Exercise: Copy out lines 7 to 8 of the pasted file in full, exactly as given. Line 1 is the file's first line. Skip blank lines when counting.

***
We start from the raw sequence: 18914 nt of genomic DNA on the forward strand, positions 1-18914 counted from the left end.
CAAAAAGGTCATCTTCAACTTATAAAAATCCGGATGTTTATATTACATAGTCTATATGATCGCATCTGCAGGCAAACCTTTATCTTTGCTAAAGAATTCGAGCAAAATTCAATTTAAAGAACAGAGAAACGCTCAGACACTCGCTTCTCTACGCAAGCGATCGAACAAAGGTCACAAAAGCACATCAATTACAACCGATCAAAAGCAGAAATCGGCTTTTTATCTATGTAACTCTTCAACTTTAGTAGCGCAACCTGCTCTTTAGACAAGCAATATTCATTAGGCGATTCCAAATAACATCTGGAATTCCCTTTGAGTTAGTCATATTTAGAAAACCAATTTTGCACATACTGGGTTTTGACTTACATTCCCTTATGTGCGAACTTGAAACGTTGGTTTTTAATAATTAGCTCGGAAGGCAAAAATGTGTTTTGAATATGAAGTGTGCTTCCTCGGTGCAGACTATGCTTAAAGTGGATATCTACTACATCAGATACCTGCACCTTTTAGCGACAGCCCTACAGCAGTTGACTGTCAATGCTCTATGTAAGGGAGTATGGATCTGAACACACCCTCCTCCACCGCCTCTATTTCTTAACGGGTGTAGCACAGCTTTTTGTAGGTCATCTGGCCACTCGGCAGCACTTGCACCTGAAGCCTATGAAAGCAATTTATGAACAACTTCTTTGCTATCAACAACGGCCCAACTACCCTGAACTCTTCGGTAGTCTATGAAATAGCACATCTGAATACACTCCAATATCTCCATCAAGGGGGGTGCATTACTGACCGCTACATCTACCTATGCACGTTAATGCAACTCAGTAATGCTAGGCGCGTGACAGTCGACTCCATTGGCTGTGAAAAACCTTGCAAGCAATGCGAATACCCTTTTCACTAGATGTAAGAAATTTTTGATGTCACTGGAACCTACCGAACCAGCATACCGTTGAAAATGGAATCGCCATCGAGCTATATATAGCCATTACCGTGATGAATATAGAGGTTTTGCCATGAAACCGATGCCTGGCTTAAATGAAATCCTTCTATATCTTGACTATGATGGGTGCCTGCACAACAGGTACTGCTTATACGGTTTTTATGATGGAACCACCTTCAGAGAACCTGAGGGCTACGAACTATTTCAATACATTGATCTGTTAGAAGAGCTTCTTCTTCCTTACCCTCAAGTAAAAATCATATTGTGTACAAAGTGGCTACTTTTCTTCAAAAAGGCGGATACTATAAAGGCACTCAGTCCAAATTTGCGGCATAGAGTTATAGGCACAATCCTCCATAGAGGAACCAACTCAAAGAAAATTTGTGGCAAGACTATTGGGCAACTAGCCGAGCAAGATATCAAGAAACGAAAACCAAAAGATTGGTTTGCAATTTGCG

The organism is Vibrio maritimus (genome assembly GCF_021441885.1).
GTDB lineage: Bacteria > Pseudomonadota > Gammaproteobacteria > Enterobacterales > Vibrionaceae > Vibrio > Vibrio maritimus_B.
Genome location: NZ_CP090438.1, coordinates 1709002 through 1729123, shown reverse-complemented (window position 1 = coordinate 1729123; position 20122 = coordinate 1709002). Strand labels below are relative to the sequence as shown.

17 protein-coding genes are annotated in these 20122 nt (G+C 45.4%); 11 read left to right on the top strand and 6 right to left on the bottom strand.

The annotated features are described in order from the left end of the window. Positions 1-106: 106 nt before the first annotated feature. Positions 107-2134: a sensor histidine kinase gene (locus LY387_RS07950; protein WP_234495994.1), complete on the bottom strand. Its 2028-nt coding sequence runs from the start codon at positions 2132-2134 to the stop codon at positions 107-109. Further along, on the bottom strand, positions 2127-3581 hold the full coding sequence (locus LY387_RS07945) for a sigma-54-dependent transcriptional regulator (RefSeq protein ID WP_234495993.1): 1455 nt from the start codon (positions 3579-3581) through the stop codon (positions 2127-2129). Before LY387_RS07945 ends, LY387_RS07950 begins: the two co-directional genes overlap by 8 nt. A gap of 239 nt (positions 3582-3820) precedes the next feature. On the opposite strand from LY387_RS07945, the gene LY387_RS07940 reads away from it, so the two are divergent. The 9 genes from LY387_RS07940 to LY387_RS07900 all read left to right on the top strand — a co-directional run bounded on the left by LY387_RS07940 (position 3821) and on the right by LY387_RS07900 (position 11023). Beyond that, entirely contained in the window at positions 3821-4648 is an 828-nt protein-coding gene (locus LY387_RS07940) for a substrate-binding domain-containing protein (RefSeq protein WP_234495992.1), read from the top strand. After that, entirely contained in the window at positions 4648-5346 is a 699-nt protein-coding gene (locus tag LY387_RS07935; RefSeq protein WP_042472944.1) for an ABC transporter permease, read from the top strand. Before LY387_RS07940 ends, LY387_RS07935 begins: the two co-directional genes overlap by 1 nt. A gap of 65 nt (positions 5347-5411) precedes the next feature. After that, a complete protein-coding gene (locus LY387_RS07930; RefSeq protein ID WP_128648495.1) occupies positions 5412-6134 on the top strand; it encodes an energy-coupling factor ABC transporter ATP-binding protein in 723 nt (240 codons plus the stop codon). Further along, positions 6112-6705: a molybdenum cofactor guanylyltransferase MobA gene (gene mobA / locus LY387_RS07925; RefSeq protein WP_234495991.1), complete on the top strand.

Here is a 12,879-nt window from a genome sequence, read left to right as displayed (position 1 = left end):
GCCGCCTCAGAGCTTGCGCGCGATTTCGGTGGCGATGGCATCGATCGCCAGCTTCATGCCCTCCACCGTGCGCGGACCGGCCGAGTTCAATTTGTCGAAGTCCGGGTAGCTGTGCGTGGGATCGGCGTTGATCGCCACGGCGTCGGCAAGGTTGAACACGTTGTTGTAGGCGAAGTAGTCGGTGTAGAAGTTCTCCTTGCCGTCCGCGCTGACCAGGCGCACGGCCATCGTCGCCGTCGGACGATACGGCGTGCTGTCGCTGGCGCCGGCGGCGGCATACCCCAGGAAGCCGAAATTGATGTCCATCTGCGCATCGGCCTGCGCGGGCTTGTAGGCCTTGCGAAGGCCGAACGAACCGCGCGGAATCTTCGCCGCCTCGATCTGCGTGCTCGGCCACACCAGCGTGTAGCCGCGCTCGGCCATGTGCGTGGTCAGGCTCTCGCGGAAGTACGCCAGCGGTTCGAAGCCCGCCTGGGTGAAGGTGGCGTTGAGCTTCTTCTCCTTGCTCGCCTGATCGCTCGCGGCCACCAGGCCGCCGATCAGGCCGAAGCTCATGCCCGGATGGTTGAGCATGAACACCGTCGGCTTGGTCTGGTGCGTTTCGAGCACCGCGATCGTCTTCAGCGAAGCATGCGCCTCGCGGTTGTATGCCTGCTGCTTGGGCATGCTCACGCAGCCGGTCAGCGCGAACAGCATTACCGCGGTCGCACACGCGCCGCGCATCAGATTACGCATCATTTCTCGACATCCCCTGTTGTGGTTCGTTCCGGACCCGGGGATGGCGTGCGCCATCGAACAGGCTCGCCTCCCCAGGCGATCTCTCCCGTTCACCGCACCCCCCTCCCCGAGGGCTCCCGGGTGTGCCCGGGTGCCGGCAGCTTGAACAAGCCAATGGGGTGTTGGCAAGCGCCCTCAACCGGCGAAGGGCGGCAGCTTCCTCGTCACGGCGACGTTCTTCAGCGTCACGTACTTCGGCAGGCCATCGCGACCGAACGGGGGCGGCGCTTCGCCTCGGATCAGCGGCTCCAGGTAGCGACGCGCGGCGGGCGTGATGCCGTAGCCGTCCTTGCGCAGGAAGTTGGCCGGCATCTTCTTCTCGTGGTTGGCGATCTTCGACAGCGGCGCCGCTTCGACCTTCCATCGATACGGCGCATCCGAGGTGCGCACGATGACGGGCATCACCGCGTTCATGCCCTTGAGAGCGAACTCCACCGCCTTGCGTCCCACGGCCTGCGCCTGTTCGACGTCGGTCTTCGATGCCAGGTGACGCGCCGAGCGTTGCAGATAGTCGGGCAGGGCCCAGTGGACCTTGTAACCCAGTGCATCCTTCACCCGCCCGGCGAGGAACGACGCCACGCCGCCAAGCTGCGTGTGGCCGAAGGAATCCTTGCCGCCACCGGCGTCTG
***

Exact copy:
The annotated features are described in order from the left end of the window. Positions 1-106: 106 nt before the first annotated feature. Positions 107-2134: a sensor histidine kinase gene (locus LY387_RS07950; protein WP_234495994.1), complete on the bottom strand. Its 2028-nt coding sequence runs from the start codon at positions 2132-2134 to the stop codon at positions 107-109. Further along, on the bottom strand, positions 2127-3581 hold the full coding sequence (locus LY387_RS07945) for a sigma-54-dependent transcriptional regulator (RefSeq protein ID WP_234495993.1): 1455 nt from the start codon (positions 3579-3581) through the stop codon (positions 2127-2129). Before LY387_RS07945 ends, LY387_RS07950 begins: the two co-directional genes overlap by 8 nt. A gap of 239 nt (positions 3582-3820) precedes the next feature. On the opposite strand from LY387_RS07945, the gene LY387_RS07940 reads away from it, so the two are divergent. The 9 genes from LY387_RS07940 to LY387_RS07900 all read left to right on the top strand — a co-directional run bounded on the left by LY387_RS07940 (position 3821) and on the right by LY387_RS07900 (position 11023). Beyond that, entirely contained in the window at positions 3821-4648 is an 828-nt protein-coding gene (locus LY387_RS07940) for a substrate-binding domain-containing protein (RefSeq protein WP_234495992.1), read from the top strand. After that, entirely contained in the window at positions 4648-5346 is a 699-nt protein-coding gene (locus tag LY387_RS07935; RefSeq protein WP_042472944.1) for an ABC transporter permease, read from the top strand. Before LY387_RS07940 ends, LY387_RS07935 begins: the two co-directional genes overlap by 1 nt. A gap of 65 nt (positions 5347-5411) precedes the next feature. After that, a complete protein-coding gene (locus LY387_RS07930; RefSeq protein ID WP_128648495.1) occupies positions 5412-6134 on the top strand; it encodes an energy-coupling factor ABC transporter ATP-binding protein in 723 nt (240 codons plus the stop codon). Further along, positions 6112-6705: a molybdenum cofactor guanylyltransferase MobA gene (gene mobA / locus LY387_RS07925; RefSeq protein WP_234495991.1), complete on the top strand.

Here is a 12,879-nt window from a genome sequence, read left to right as displayed (position 1 = left end):